UPDATED, 4:11 p.m., June 6: WeWork is opening a location at a Flatiron District property partially owned by the family of one of its top executives.
The co-working giant, which was valued at $20 billion after its latest fundraising round, signed a four-floor, 45,000-square-foot lease at 71 Fifth Avenue. A company representative confirmed the deal but declined to comment. WeWork will occupy four floors in the 11-story building, controlled by Madison Capital, which acquired the ground lease for about $85 million in 2016. Sources said the deal was carried out between Madison and WeWork. The fee interest in the property, however, is partly owned by the family of Mark Lapidus, WeWork’s head of real estate.
WeWork currently has at least nine locations in the neighborhood, including 18 West 18th Street, where the company signed a 167,000-square-foot lease last February.
The transaction continues WeWork’s leasing tear in Manhattan, where it is among the biggest private tenants. According to CBRE, the company’s footprint in the borough, including spaces it doesn’t yet occupy, totaled 4.1 million square feet during the first quarter. Over the past month, it closed around 130,000 square feet in lease deals at 214 West 29th Street and 130 Fifth Avenue.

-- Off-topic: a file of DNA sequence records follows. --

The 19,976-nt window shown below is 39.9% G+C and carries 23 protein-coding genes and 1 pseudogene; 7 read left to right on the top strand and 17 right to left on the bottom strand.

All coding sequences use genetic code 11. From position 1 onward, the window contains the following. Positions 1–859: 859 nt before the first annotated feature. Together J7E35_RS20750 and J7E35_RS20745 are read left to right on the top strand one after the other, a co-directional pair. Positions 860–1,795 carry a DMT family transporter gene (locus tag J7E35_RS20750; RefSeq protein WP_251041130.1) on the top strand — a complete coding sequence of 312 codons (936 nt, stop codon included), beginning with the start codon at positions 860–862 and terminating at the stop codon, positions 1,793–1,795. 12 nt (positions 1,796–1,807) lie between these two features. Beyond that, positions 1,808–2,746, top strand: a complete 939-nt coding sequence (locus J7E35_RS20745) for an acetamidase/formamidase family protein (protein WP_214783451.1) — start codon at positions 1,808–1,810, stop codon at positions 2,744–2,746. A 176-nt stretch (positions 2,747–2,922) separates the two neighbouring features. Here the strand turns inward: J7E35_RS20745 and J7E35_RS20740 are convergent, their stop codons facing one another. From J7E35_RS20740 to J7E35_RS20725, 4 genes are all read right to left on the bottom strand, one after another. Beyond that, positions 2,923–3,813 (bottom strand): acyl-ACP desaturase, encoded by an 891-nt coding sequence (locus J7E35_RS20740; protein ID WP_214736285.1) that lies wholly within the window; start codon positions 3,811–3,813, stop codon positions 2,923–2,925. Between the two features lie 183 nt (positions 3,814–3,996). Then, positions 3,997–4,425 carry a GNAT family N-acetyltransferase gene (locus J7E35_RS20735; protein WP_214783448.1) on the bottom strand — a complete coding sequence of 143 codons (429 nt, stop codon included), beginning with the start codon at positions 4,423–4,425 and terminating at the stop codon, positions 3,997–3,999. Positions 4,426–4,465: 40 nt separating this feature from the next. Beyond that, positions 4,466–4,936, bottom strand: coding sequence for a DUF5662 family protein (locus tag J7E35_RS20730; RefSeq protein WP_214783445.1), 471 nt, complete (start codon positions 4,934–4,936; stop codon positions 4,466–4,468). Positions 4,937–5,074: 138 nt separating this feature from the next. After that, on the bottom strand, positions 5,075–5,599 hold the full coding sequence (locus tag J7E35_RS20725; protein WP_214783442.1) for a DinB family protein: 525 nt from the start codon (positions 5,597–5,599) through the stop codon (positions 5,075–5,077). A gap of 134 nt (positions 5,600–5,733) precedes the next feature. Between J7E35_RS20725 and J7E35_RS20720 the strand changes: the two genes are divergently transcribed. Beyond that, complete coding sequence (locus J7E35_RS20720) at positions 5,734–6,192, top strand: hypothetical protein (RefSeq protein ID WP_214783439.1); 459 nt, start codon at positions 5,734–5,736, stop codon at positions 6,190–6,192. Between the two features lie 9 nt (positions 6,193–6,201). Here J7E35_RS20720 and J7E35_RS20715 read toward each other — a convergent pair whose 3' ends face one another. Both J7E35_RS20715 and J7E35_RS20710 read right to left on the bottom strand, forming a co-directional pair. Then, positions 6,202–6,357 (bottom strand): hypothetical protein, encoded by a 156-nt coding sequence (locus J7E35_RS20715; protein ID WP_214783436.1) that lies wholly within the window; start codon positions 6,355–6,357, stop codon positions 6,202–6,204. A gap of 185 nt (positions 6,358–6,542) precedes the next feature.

At 71 Fifth, a 132,000-square-foot office and retail building located between 14th and 15th Streets, the biggest tenant before the WeWork deal was Ovation Corporate Travel, which has a 26,000-square-foot lease that expires in 2019. .
Lapidus’ family and Samco Properties jointly own the fee interest. It’s unclear when the partnership gained control of the property, but loan documents show Samco’s involvement dates back to the mid-1970s.
By the end of 2018, WeWork expects to increase its number of national and international locations to 400. Its expansion comes at a price. According to the Financial Times, the company registered total revenues of $866 million in 2017, with a net loss of $833 million.
And as WeWork has mushroomed into one of the country’s most valuable startups, it’s also become notable for commonly doing deals with family members of top company executives, raising questions of potential conflicts of interest.